The three companies, who have all left the Troubled Asset Relief Program, are expected to be paying out a collective $29.7 billion to their employees, a 60 per cent increase on figures for 2008.
Almost 120,000 people are employed by the companies, so the average payout will be more than $250,000.
Bloomberg analysts believe that cash payments will be deferred in favor of stock options as the Wall Street giants come under regulatory pressure to match bonus pay more closely to performance.
But the likes of Goldman Sachs and JPMorgan Chase are still likely to face a public outcry over the reported figures.
Paul Hodgson, a senior research associate on compensation at the Corporate Library, told Bloomberg: "It doesn't seem as if even political threat, disastrous PR, envy, rising unemployment rates and home repossessions is enough to get any of these people to refuse the bonuses they have 'earned'."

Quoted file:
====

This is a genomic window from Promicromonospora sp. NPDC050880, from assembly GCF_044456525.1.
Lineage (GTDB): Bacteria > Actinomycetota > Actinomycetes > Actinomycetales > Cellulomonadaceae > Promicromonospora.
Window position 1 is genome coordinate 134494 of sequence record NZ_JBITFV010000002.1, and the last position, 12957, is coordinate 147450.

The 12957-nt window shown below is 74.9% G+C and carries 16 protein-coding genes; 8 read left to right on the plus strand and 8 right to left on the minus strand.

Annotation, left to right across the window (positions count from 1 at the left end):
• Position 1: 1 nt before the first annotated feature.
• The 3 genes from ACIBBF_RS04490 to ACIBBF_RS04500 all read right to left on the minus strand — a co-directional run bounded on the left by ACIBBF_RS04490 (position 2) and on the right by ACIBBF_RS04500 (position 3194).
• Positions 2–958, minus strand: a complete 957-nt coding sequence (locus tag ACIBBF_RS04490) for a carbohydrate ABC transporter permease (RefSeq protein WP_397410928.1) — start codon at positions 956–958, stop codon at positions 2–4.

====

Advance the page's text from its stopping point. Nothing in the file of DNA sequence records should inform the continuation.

Goldman Sachs will reportedly pay out $21.9 billion in bonuses after a record-breaking year, with Morgan Stanley handing out more than $15 billion.
And JPMorgan Chase is preparing to pay out $12 billion to its investment bankers, according to estimates.
Compensation consultancy Johnson Associates has recently predicted that average bonuses on Wall Street are going to rise by 40 per cent this year, with those working in recovering sectors such as equities in line for a 60 per cent increase in the size of their bonus payouts.
Earlier this week, Goldman Sachs chief executive Lloyd Blankfein claimed that bankers were doing "God's work."
"We help companies to grow by helping them to raise capital. Companies that grow create wealth," he told the Sunday Times.
"This, in turn, allows people to have jobs that create more growth and more wealth. We have a social purpose."
By Asim Shah